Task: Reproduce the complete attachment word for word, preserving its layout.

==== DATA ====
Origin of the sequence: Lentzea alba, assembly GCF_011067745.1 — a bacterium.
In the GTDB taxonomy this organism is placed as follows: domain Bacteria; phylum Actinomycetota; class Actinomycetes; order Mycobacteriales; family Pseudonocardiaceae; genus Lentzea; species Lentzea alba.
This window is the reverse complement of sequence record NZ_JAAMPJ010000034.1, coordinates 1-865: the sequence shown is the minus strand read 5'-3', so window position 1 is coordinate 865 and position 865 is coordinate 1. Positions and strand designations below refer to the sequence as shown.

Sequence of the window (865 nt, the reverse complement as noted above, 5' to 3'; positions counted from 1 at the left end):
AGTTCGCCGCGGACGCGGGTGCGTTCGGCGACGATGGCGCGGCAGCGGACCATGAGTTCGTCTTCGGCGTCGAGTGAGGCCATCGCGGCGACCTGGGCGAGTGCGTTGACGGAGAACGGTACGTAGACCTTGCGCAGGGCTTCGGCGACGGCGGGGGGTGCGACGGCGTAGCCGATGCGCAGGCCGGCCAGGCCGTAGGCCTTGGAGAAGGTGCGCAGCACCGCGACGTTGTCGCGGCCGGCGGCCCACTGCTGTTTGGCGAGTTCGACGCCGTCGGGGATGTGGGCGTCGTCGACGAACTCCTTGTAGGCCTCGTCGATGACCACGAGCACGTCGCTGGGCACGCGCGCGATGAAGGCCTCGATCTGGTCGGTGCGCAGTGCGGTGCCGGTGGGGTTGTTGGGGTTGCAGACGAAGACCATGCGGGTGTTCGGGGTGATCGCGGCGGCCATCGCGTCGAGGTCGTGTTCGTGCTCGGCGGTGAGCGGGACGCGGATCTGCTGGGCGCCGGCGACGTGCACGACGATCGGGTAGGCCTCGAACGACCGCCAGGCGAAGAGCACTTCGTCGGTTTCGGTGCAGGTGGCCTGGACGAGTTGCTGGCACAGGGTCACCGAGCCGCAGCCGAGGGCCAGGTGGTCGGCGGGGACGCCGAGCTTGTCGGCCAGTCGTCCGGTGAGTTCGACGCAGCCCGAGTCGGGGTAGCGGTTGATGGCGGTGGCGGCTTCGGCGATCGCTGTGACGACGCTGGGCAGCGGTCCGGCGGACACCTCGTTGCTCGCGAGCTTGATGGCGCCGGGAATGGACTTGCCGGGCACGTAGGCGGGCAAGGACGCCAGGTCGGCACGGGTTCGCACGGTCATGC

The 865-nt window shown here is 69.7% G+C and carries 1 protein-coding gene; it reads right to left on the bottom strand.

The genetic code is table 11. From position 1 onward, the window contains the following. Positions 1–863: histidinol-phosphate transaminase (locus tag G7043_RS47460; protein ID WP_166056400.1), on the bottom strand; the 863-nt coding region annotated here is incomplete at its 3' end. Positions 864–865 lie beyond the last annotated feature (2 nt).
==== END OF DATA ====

Origin of the sequence: Lentzea alba, assembly GCF_011067745.1 — a bacterium.
In the GTDB taxonomy this organism is placed as follows: domain Bacteria; phylum Actinomycetota; class Actinomycetes; order Mycobacteriales; family Pseudonocardiaceae; genus Lentzea; species Lentzea alba.
This window is the reverse complement of sequence record NZ_JAAMPJ010000034.1, coordinates 1-865: the sequence shown is the minus strand read 5'-3', so window position 1 is coordinate 865 and position 865 is coordinate 1. Positions and strand designations below refer to the sequence as shown.

Sequence of the window (865 nt, the reverse complement as noted above, 5' to 3'; positions counted from 1 at the left end):
AGTTCGCCGCGGACGCGGGTGCGTTCGGCGACGATGGCGCGGCAGCGGACCATGAGTTCGTCTTCGGCGTCGAGTGAGGCCATCGCGGCGACCTGGGCGAGTGCGTTGACGGAGAACGGTACGTAGACCTTGCGCAGGGCTTCGGCGACGGCGGGGGGTGCGACGGCGTAGCCGATGCGCAGGCCGGCCAGGCCGTAGGCCTTGGAGAAGGTGCGCAGCACCGCGACGTTGTCGCGGCCGGCGGCCCACTGCTGTTTGGCGAGTTCGACGCCGTCGGGGATGTGGGCGTCGTCGACGAACTCCTTGTAGGCCTCGTCGATGACCACGAGCACGTCGCTGGGCACGCGCGCGATGAAGGCCTCGATCTGGTCGGTGCGCAGTGCGGTGCCGGTGGGGTTGTTGGGGTTGCAGACGAAGACCATGCGGGTGTTCGGGGTGATCGCGGCGGCCATCGCGTCGAGGTCGTGTTCGTGCTCGGCGGTGAGCGGGACGCGGATCTGCTGGGCGCCGGCGACGTGCACGACGATCGGGTAGGCCTCGAACGACCGCCAGGCGAAGAGCACTTCGTCGGTTTCGGTGCAGGTGGCCTGGACGAGTTGCTGGCACAGGGTCACCGAGCCGCAGCCGAGGGCCAGGTGGTCGGCGGGGACGCCGAGCTTGTCGGCCAGTCGTCCGGTGAGTTCGACGCAGCCCGAGTCGGGGTAGCGGTTGATGGCGGTGGCGGCTTCGGCGATCGCTGTGACGACGCTGGGCAGCGGTCCGGCGGACACCTCGTTGCTCGCGAGCTTGATGGCGCCGGGAATGGACTTGCCGGGCACGTAGGCGGGCAAGGACGCCAGGTCGGCACGGGTTCGCACGGTCATGC

The 865-nt window shown here is 69.7% G+C and carries 1 protein-coding gene; it reads right to left on the bottom strand.

The genetic code is table 11. From position 1 onward, the window contains the following. Positions 1–863: histidinol-phosphate transaminase (locus tag G7043_RS47460; protein ID WP_166056400.1), on the bottom strand; the 863-nt coding region annotated here is incomplete at its 3' end. Positions 864–865 lie beyond the last annotated feature (2 nt).